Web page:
Stack Overflow is a very popular go to destination for the developer community and with its Trends feature, we were able to pull out a graph that shows trends surrounding some of the popular frameworks and the percentage of questions that were asked about each one.
These trends clearly show that each time a new framework popped up, developers started jumping on it to get their fair share of the pie and the percentage of questions around it increased. During the year 2016, when Angular 2 was released, the questions for it went up where as the questions around AngularJS started going down. Libraries like Knockout and Ember were popular at one point, but they are losing out to React and Angular more recently. There is also a small spike for VueJS from 2017 onwards.
One might argue that the software industry is fast paced, and frequent evolution is an essential part of this industry, but the question is, does front-end development really need to throw out a framework almost every six months? Is it really necessary to adopt to a new framework just because it’s hot in the industry?
Adapting to a new framework frequently sure does bring in a lot of advantages. It allows developers to expand their skill set and gain more knowledge about framework performance. It also gives them an edge over other developers that do not work with frameworks. Over a period of time, developers can acquire the ability to identify the best framework for the job. Implementing the latest technology also brings a lot of recognition to the company that implements it which would encourage more developers to work for them.
A new framework also brings in a lot of challenges and in some cases, those could outweigh the benefits to a great extent. When the decision to adapt to a new framework is made, there is a high chance that it lacks thorough research before running along with it. This could lead to some challenges later on and could burn the developers while trying to resolve the issues. The new framework could also be in alpha, beta or release phases which can introduce breaking changes later on. There is also a potential risk of security tied up with a new untested framework making it unsuitable for scenarios where data security is a very important concern. There could also be potential bugs compromising the overall performance and could become a bigger problem as the size of the application grows. Another disadvantage is that there may not be a lot of support on the developer community for this new framework.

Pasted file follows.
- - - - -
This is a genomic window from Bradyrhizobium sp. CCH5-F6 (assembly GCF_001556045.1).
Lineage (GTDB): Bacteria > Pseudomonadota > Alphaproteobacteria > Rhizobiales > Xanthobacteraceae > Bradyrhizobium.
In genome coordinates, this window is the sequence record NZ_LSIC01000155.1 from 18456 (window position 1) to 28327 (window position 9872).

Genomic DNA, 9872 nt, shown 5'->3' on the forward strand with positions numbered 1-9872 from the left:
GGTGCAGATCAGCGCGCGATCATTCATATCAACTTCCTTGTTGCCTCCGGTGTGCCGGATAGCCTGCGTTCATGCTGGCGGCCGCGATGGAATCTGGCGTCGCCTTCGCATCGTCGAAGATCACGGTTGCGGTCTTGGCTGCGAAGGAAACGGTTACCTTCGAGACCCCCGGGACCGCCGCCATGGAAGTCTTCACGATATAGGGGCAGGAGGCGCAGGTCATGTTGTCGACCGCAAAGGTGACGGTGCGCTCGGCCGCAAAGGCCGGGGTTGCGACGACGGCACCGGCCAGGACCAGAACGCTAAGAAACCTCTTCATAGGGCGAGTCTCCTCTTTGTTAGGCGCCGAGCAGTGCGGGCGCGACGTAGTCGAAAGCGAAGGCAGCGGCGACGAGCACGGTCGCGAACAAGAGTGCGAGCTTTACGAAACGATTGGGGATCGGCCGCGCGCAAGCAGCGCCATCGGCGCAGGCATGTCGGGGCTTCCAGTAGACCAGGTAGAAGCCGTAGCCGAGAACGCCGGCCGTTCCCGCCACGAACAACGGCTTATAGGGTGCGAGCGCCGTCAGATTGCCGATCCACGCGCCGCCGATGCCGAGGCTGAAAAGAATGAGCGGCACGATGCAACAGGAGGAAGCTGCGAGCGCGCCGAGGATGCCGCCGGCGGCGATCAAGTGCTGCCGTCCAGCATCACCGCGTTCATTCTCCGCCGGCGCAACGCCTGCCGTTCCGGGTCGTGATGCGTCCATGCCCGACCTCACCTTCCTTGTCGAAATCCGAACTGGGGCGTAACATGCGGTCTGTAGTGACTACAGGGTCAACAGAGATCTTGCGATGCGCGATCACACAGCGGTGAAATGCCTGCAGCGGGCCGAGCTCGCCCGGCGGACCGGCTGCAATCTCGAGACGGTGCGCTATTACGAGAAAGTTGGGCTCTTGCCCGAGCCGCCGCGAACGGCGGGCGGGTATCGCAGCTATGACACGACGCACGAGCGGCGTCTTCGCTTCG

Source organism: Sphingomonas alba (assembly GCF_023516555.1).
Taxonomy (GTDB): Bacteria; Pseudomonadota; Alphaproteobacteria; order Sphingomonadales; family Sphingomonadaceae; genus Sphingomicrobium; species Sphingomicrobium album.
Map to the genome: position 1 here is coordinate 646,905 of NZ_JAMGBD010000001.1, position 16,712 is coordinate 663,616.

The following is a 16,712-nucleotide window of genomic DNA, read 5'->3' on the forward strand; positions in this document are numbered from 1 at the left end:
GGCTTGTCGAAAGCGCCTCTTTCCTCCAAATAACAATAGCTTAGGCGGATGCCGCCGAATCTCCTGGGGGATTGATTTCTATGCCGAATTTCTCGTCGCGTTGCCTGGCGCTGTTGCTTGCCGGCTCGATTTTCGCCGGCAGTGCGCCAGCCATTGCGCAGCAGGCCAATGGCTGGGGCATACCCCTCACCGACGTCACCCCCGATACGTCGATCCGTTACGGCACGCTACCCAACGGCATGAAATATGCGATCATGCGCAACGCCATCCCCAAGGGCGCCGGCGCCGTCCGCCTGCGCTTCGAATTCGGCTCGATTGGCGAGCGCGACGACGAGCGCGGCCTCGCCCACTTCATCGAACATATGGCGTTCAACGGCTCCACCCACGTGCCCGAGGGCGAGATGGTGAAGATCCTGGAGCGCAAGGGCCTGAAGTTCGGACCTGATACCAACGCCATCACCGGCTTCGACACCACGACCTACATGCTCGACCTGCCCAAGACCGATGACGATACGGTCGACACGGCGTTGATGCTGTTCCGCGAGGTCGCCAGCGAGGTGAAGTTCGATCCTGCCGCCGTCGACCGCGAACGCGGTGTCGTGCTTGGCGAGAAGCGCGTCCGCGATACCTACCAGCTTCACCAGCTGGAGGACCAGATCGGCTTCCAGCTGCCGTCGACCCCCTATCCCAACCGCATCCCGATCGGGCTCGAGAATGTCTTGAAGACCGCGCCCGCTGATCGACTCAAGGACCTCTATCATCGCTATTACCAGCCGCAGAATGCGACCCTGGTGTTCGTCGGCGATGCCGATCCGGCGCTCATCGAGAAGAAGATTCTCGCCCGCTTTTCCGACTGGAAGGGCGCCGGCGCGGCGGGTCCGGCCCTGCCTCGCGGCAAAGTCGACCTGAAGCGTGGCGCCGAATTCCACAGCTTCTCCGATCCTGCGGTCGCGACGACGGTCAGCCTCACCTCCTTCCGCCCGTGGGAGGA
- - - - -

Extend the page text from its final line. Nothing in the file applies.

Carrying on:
A developer that might be working on a particular framework for a couple of years might become less desirable when goes out searching for the next job. Recruiters scan a candidate’s profile for words that exactly match the job description due to which they might just be filtered out even though some might do a better job at learning and implementing the new framework. Even if a developer is working on some personal side projects experimenting with the new framework, he/she might be filtered out during the interviews for not having live project experience.
As a developer, a new framework should be chosen wisely by identifying the use case as best as possible and giving enough time and thought before migrating to it. Investing some time in researching about it through various mediums and trying to identify the challenges or concerns around it should be a good place to start.
As an employer, recruiter or a hiring manager, when hiring for a front-end position, it is important to focus on the overall experience of the candidate rather than a particular framework. Frameworks come and go but underlying languages remain for a very long time. Also, when filtering out candidates for front-end positions, more emphasis should be put on the overall experience of a candidate rather than matching the job requirements with the candidate’s resume word for word.
The sole idea behind this blog post was to cease for a moment and invoke a thought into everyone’s mind which would trigger each time when trying to adapt to a new technology. We all are involved in this race to work with the latest and the greatest technology, but it is important to identify our problem as best as possible and select appropriate technology to resolve it rather than going with what’s hot in the community. The latest isn’t always the greatest.